Old overgrown cocoa plantations and lush forests covering deep valleys are cut through by rushing streams and are accessible along narrow tracks. It is along these paths, in a mysterious habitat that is so often wreathed in mist, that we shall look for the São Tomé form of the Malachite Kingfisher (sometimes split as São Tomé Kingfisher), Gulf of Guinea Thrush, São Tomé Oriole, São Tomé Paradise Flycatcher, São Tomé White-eye, São Tomé Speirops and Príncipe Seedeater. (The job of creating names for all these fabulous endemic birds must have proved no great task for the early ornithologists).

In the denser tangles, we should find small groups of São Tomé Weavers as they cling, woodpecker-fashion, to the moss-covered trunks. Examining any flowering tree, especially the beautiful wild yellow hibiscus or red Erythrina, should reward us with views of the rare Giant Sunbird. To see this huge sunbird as it probes its long, decurved bill into a flower is a truly incredible experience.

In the more open stretches of rainforest, or on the edge of the old plantations where Red-headed Lovebirds are often to be seen, we will look for São Tomé Lemon Dove, São Tomé Olive Pigeon, Island (or São Tomé) Bronze-naped Pigeon and São Tomé Green Pigeon feeding in the fruiting trees or perching high in the canopy and basking in the sun after the mist has cleared. Fortunately, the São Tomé Scops Owl sometimes calls by day, which may enable us to locate this tiny and exquisite bird, but if not we will return one evening to find it with the help of a spotlight.

We will spend much of our time in a remote area where we have a very good chance of seeing all four of the hardest São Tomé endemics to find: the shy Dwarf Olive Ibis that forages on the forest floor, the bizarre São Tomé Short-tail that favours rocky stream beds, the São Tomé Fiscal (no other fiscal in Africa is black, white and yellow or lives inside the rainforest) and even the rare São Tomé Grosbeak (rediscovered in 1991 after a gap of 100 years and since then only seen by a small number of people, including participants on recent Birdquest tours).

São Tomé & Príncipe: Day 6  Today we will take a morning flight across to the island of Príncipe for a two nights stay.

Following our arrival, we will commence our explorations on Príncipe.

São Tomé & Príncipe: Day 7  Providing the weather is clear during some of our time on Príncipe, we will see the high, distinctly rather tepui-shaped mountains of the interior, formed from eroded volcanic plugs and craters, with their heavily forested slopes.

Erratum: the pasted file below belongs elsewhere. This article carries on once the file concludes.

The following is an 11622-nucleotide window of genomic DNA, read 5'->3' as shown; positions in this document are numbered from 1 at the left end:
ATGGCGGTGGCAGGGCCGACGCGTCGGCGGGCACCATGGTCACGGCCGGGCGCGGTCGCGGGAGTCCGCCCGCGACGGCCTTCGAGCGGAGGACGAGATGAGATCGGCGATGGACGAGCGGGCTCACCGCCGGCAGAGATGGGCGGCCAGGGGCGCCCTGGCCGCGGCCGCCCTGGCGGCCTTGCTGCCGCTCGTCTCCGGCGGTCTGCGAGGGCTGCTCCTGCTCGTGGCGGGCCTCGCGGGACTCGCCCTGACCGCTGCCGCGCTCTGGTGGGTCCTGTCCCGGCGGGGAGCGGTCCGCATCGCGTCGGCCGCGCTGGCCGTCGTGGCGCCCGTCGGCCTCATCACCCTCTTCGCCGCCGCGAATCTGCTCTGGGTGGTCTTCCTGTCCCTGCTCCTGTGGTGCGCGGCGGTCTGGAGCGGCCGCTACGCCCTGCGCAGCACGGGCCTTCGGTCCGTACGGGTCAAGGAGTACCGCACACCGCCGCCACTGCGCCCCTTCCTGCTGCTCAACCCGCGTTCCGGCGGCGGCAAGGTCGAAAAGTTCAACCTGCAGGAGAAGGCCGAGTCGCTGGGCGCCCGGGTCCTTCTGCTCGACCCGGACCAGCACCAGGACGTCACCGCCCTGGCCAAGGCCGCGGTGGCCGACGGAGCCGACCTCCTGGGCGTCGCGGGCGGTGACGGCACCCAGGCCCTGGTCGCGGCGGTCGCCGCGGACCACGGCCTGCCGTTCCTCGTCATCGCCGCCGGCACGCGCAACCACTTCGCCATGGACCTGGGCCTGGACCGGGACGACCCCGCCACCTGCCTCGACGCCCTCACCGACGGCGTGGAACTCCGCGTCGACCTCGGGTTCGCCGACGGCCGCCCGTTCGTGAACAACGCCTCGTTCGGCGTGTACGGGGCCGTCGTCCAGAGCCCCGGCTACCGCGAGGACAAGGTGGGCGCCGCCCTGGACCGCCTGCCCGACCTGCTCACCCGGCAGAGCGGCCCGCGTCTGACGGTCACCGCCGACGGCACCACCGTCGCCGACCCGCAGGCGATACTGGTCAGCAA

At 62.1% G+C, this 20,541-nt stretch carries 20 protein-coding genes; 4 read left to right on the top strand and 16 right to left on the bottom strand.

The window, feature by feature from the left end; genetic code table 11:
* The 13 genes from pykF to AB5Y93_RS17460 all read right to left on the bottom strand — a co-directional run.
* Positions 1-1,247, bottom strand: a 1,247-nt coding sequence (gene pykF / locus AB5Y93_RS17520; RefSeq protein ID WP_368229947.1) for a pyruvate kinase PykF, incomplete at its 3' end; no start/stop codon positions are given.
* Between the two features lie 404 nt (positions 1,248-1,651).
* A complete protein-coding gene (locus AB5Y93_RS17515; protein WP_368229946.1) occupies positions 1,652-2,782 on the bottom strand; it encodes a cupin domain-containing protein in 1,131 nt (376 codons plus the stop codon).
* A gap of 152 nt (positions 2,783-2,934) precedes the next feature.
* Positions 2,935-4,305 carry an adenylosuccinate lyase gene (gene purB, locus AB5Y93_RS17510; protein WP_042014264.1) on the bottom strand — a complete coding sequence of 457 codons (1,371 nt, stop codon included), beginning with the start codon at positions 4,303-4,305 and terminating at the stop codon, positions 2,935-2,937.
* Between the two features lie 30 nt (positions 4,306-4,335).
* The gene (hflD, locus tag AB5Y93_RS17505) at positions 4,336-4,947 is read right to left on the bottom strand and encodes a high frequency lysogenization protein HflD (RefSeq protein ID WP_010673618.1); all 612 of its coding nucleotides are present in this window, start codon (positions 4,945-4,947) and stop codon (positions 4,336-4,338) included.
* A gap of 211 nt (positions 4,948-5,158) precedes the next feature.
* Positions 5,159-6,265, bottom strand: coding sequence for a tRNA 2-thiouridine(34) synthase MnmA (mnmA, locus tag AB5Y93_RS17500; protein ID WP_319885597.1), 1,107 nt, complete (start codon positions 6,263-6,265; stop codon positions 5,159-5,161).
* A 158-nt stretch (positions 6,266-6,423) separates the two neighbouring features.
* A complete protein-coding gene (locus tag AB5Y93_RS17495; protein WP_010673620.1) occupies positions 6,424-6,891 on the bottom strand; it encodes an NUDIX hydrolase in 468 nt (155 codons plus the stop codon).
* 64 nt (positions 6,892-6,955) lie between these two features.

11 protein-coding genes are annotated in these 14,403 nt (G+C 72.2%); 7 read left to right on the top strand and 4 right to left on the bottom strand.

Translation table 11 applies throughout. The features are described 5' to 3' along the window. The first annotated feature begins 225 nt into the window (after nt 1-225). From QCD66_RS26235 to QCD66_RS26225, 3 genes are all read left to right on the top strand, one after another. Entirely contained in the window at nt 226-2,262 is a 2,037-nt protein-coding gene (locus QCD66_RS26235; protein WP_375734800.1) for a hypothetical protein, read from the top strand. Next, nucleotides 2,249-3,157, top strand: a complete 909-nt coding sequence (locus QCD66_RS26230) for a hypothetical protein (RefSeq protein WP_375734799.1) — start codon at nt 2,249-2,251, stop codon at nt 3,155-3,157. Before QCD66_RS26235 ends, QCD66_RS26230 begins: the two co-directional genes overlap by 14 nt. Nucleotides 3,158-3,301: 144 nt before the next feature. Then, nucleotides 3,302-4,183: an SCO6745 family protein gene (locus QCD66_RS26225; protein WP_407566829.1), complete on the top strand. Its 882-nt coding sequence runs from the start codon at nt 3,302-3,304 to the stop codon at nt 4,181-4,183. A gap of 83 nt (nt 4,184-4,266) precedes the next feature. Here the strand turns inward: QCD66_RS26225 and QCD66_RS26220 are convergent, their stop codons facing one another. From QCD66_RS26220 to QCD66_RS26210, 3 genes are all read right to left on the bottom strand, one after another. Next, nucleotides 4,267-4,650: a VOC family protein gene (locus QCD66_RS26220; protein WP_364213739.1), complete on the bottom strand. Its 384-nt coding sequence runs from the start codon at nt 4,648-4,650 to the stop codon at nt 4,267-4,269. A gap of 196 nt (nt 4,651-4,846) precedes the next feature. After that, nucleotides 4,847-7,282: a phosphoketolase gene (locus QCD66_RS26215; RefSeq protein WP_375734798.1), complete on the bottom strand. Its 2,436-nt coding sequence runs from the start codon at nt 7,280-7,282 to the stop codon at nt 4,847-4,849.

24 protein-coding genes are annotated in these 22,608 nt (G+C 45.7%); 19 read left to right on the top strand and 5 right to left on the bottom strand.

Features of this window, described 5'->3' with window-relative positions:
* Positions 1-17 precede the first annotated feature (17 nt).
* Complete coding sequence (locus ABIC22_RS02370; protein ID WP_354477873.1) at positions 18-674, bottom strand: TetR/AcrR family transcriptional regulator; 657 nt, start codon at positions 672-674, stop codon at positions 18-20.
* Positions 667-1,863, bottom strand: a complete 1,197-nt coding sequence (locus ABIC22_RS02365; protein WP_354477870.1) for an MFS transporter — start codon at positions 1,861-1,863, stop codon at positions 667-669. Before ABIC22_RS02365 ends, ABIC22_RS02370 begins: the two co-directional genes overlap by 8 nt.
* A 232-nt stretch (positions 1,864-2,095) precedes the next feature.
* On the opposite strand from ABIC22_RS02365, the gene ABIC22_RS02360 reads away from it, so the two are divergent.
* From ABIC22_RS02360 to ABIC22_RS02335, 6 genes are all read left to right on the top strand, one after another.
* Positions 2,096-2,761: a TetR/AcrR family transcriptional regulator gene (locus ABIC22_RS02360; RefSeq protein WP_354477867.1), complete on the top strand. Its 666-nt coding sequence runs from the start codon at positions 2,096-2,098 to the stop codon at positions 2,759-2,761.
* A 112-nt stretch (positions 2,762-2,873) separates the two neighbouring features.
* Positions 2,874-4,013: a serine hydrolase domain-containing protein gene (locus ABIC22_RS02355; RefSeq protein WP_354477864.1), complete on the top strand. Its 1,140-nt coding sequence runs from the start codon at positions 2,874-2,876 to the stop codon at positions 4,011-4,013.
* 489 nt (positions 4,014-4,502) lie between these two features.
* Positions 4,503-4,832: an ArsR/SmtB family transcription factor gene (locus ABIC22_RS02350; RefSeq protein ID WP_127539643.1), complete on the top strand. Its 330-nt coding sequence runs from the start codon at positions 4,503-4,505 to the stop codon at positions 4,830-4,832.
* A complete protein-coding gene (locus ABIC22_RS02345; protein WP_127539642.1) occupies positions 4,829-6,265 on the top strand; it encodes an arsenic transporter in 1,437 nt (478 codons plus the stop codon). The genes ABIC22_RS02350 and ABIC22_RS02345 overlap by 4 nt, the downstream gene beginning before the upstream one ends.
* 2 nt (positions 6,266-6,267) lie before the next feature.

A slow walk on the road towards the mist-enshrouded mountains should find us in the thick of the island’s endemic birdlife. The brightly coloured Príncipe Golden Weaver can be seen nest building in the trees whilst the Príncipe Sunbird is fairly common and so too are the Príncipe Glossy Starling and Príncipe Drongo (sometimes split from Velvet-mantled Drongo). The delicate and beautifully marked Príncipe Speirops is thinly distributed but we should find them gleaning in the canopy or working the mid-stratum much like their close relatives the white-eyes. An explosive ringing song will reveal the presence of Dohrn’s Thrush-Babbler, a most unusual bird which is quite unlike any other African passerine and is nowadays thought to belong to the sylviid babblers The small family groups will come forward to investigate any ‘pishing’ noises we make. The Príncipe Kingfisher (sometimes split from Malachite Kingfisher) should be easy to find as it feeds along the beach. Of the non-endemics, Laughing and Lemon Doves and Common Waxbill can be found along the roadside and in the forests.

Príncipe also holds a healthy population of birds that look like African Grey Parrots, but which one genetic study has suggested are more closely related to the Timneh Parrot of the southwestern region of West Africa. Indeed, the IOC includes Príncipe in the species’ range following that study. However, as the birds on Príncipe look nothing like Timneh Parrots, and there are African Grey Parrots on the other Gulf of Guinea islands, this study is considered controversial.

Travelling further afield, we will explore mountain area where the recently-discovered Príncipe Scops Owl, the uncommon Príncipe Thrush and the rare Príncipe White-eye can all be found.

During a boat trip we should see White-tailed Tropicbird, Brown Booby, Sooty Tern and Brown and Black Noddies, and possibly Madeiran (or Band-rumped) Storm Petrel of one form or another (the latter ‘species’ is currently undergoing taxonomic review).

São Tomé & Príncipe: Day 8  After some final birding on Príncipe we will catch a flight back to São Tomé airport, where our São Tomé & Príncipe birding tour ends this afternoon.


View Report

Other Western Africa birding tours by Birdquest include: